“The Fiery Trial” by Cassandra Clare and Maureen Johnson


I’m not entirely sure why I didn’t review this the second I finished it. It’s not like I’m swamped with uni work, or regular work for that matter. I think I just let time get away from me.

The thing about Tales from the Shadowhunter Academy is that a lot of the time I feel like they are simply a prologue for Clare’s new series, The Dark Artifices, that comes out next year. Or it feels like Clare has some short stories about the Herondales that she never got to tell in The Infernal Devices and can’t figure out how to fit them in The Last Hours. Bottom line, this particular series of short stories is a little hit and miss.

I am still not sure how I felt about “The Fiery Trial”. Two of Simon’s classmates announce that they will become parabatai, he and Clary are asked to be witnesses to the parabatai ceremony of Emma and Julian (our protagonists for TDA) and then some magic ensues. With Magnus and Jem making gratuitous appearances. (Seriously, there was nearly no reason for either of them to be there except for fan service).

But it’s the magic that sells this story. What happens after Simon and Clary meet the other guys (Magnus, Jem, Catarina) in one of the Academy’s offices was amazing. It was beautifully constructed, with the writing perfectly matching the surreality of the situation. And the reveal at the end was amazing. I did not see it coming, though with all of the foreshadowing in this story I probably should have.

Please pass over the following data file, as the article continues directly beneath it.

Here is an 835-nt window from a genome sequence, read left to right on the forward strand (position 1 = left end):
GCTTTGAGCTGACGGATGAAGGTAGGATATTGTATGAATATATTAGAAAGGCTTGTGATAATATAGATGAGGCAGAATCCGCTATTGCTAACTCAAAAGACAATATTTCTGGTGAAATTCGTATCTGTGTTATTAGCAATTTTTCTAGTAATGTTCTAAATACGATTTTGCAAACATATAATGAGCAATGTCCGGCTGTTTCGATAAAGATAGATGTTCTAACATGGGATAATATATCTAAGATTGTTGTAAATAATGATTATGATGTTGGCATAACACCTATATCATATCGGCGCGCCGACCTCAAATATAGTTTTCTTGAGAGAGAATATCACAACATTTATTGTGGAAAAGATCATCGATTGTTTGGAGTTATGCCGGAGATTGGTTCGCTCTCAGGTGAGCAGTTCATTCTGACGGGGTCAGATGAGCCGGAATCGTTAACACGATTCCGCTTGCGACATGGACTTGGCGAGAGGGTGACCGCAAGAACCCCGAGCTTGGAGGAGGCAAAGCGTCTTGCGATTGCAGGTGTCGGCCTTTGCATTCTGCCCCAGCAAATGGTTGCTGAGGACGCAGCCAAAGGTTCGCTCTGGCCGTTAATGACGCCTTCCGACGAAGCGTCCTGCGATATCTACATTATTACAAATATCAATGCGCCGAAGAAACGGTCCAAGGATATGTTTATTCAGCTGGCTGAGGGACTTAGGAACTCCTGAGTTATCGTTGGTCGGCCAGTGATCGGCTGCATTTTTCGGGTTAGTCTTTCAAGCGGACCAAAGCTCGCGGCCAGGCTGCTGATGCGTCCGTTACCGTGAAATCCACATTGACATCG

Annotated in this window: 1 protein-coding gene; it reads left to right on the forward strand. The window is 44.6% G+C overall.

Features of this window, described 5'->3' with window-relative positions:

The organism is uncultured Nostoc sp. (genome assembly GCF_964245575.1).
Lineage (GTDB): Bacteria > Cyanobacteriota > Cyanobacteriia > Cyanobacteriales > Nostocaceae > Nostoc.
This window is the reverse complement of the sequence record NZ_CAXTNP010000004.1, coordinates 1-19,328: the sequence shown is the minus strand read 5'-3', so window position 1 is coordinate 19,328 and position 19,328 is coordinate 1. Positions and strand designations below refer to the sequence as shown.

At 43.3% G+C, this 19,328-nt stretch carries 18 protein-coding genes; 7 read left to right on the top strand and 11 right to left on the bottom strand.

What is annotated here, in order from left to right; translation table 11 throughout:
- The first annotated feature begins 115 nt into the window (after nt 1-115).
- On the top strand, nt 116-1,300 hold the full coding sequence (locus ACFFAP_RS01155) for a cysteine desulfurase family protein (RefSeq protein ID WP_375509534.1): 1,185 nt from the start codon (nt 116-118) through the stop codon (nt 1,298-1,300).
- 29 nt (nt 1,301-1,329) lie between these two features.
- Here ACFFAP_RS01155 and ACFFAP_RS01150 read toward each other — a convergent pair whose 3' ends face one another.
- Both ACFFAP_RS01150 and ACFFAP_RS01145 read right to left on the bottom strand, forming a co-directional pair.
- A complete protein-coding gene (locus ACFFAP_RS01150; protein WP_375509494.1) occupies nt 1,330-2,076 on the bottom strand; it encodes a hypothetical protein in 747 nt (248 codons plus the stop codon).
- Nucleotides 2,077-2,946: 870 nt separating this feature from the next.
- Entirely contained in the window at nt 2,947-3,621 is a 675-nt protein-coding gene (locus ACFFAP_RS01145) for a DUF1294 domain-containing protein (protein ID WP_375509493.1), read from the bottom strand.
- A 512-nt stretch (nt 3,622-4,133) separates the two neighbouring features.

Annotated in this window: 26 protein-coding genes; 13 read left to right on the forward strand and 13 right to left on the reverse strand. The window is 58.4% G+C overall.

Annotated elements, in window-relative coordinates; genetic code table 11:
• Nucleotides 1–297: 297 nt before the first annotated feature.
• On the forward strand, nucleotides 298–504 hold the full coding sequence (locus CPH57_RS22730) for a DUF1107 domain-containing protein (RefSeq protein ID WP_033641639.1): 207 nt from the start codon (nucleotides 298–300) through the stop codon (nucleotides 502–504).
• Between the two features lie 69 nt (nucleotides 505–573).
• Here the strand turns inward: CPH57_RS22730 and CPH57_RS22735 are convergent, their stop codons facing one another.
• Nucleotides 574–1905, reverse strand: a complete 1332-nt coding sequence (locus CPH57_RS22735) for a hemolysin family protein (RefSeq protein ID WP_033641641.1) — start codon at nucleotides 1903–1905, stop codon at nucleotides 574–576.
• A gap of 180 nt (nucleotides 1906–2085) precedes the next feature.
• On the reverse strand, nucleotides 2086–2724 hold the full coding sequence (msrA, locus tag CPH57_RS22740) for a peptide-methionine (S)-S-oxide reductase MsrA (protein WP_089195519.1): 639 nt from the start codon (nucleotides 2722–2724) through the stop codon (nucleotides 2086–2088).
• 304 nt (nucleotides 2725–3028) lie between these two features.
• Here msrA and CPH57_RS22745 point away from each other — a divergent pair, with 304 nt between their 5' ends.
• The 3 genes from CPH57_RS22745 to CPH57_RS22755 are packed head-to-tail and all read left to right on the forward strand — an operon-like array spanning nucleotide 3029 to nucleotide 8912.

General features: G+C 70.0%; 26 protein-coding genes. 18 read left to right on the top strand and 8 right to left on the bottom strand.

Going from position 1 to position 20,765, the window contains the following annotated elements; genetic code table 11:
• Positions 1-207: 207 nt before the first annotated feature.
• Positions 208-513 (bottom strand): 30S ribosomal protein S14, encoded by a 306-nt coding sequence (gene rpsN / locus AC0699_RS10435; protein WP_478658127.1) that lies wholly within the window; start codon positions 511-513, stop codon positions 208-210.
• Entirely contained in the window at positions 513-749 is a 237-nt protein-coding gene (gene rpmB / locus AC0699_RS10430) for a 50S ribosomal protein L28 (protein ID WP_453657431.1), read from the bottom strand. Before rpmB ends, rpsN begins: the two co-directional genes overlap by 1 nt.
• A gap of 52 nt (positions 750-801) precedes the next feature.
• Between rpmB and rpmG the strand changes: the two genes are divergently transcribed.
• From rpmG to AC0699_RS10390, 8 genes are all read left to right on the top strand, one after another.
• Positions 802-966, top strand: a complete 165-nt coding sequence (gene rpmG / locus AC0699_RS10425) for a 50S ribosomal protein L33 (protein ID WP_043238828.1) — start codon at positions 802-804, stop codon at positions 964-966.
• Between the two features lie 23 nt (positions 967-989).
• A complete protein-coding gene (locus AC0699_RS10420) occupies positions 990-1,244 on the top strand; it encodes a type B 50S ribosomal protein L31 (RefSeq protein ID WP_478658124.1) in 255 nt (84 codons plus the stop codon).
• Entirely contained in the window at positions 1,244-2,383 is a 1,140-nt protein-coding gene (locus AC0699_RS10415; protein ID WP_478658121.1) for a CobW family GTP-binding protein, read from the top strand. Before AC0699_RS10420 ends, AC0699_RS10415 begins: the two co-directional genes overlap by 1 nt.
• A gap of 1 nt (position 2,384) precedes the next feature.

I love how well Clare knows her characters. It’s something that not all authors can claim. A sizeable portion of this story takes place in Simon’s subconscious and that is not something a lot of authors can pull off convincingly. But Clare managed it, just like she always does. And I think this is why I am so ambivalent about this story. Although it simply seems like a way of setting up some of the plots/subplots for TDA, we got a real sense of Simon’s character, in particular his feelings about his relationship with Clary. And, actually, his relationship with Jace. All of which sets up a bigger event that I am assuming will take place in Lady Midnight, the first book of TDA.

Short review today, guys. Partially because I’ve forgotten the finer details of this story and partially because I feel like you deserve a short review after my review/rant of The Shadow of the Wind.



About Bec Graham

Bec Graham, 24, was born on the wrong continent. Everything from her burns-like-paper skin tone to her inability to cope with the slightest hint of a hot day suggests she should have been born under the gloomy skies and mild sun of the UK. She hopes writing will get her to her rightful home one day. Failing that, she scans the skies for a spinning blue police box, hoping to catch a lift back to the motherland.
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